Digital Packaging: The Time is Now
It was a moment that made approximately 150 executives from nearly every corner of the package printing and converting industry pause for reflection.
“Is there potential risk for all [of] you in getting involved with digital printing?” Phil Edwards, president of PrintSure, asked the audience. “Yes, sure there’s risk. There’s business risk. On the other hand, there’s more risk if you don’t get involved with it.”
The second annual Digital Packaging Summit was in full swing and Edwards was taking part in a panel of converters discussing their experiences with digital printing. It wasn’t long ago that a healthy skepticism surrounding digital prevailed in the packaging industry, but Edwards’ comment solidified a recurring theme of the event — that digital printing isn’t a niche or novelty. It’s a tool for businesses to stay ahead of customer demand, and those who lag behind could soon be left in the dust. Finding Your Digital Fit After a highly successful debut in 2015, the Digital Packaging Summit returned to the Ponte Vedra Inn & Club in Ponte Vedra Beach, Fla., from Oct. 31-Nov. 2, 2016. The event, co-hosted by NAPCO Media, parent company of packagePRINTING, and nGage Events, goes beyond just providing an overview of the latest digital printing technology and its specs. Instead, attendees are actively involved in educational sessions featuring some of the foremost experts in digital package printing. They take part in case study presentations that showcase real-life peer experiences. And, they schedule one-on-one meetings with suppliers to discuss their specific needs and how digital can help solve them.
Marco Boer, VP of I.T. Strategies and co-chair of the Digital Packaging Summit, explained that one of the most important aspects of acquiring a digital asset is having an understanding of exactly what is required of it in order for it to operate profitably. “The bottom line is we are at a stage now where there are a terrific number of options available in terms of digital printing for packaging, whether it’s toner, inkjet or one of the derivatives thereof,” Boer said in his opening presentation. “You need to explore that fit. I can’t tell you that often enough. The last thing you want to do is acquire something that doesn’t really fill the capacity it needs to fill in order to make the ROI.”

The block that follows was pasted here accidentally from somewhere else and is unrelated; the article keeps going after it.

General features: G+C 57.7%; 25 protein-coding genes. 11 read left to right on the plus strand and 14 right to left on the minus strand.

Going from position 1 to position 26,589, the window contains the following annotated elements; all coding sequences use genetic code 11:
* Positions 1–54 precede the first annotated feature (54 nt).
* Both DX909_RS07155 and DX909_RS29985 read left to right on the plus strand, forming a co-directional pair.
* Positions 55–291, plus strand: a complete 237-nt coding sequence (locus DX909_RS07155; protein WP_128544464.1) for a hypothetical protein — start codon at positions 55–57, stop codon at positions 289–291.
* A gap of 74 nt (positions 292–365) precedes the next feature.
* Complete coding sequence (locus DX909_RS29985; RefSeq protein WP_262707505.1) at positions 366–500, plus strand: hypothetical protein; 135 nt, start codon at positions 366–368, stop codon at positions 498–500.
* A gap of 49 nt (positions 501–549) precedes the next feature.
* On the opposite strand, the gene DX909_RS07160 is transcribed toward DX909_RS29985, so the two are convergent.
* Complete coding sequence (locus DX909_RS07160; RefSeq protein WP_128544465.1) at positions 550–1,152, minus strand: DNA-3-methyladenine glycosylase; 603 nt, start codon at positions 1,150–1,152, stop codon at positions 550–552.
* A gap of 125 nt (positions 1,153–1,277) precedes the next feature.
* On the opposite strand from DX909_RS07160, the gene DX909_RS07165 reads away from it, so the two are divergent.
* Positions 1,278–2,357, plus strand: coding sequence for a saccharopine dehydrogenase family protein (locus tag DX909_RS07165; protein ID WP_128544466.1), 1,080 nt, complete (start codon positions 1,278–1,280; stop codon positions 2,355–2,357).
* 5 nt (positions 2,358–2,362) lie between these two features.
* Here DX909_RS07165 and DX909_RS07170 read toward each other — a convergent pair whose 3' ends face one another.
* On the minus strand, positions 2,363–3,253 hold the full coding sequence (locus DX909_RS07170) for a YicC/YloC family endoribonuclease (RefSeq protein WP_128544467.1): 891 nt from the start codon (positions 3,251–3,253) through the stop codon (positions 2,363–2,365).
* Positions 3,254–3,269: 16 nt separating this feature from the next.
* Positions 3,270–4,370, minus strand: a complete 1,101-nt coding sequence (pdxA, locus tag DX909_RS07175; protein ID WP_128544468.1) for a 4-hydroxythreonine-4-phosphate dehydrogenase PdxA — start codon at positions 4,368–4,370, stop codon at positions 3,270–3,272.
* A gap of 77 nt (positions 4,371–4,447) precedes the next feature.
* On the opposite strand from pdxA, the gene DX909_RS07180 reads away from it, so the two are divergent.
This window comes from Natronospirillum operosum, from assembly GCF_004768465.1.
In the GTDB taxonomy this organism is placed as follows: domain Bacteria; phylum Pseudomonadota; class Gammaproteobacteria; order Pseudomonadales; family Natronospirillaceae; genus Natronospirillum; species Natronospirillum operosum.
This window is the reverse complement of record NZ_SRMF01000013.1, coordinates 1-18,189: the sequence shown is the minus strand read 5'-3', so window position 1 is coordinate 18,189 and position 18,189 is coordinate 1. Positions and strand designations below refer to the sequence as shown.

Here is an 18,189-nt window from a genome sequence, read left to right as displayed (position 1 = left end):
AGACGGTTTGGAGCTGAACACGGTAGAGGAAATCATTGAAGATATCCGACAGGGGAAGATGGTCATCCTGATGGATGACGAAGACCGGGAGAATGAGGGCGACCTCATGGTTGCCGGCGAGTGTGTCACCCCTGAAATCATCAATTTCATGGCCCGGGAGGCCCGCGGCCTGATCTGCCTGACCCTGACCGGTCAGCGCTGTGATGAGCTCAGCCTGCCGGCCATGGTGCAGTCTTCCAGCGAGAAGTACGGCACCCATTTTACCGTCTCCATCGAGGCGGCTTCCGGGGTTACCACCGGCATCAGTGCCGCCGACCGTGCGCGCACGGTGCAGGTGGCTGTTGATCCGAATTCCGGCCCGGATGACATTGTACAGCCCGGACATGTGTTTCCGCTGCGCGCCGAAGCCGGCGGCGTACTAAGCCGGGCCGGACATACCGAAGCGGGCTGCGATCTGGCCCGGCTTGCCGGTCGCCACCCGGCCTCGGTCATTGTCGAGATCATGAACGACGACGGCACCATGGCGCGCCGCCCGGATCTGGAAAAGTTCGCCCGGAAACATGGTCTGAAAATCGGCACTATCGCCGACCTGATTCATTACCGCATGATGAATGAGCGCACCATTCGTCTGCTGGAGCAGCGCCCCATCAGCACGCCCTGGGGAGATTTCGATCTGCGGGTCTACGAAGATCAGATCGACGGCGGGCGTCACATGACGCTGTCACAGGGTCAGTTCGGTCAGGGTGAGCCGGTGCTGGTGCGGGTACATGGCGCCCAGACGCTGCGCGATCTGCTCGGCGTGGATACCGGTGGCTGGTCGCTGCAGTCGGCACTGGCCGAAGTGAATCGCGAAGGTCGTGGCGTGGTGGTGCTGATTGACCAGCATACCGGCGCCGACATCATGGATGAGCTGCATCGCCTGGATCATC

In addition to the due diligence converters must work through in order to select the right technology, a great deal of consideration needs to be given to how they should best use digital technology. For example, Kevin Karstedt, CEO of Karstedt Partners and co-chair of the Summit, explained during his presentation on the folding carton segment that converters should focus on being either highly specialized or highly optimized. In other words, a decision needs to be made if they are better off producing low volumes at a high value or high volumes at a low cost.
“The people on the fence are still trying to figure out where they’re going with it, and they may be the ones that are challenged the most,” Karstedt said. “If my
competition is either highly specialized or highly optimized and I’m in the middle, how do you compete with those?”
A Wealth of Information
What immediately separates the Digital Packaging Summit from other industry events is its unique format. Unlike a trade show packed with booths, there is no equipment on display at the Summit. Instead, the goal is to build a community of thought-leaders on the topic of digital printing in packaging, and provide an opportunity for suppliers and converters to meet in a comfortable setting to discuss opportunities provided by the technology.
“You’re able to touch on every phase of what it is you have to do to get into the new technology,” George Noah, VP of Lewis Label, said. “You can’t get enough information when you’re getting ready to spend the money you spend when you’re getting into digital, and it’s all right here.”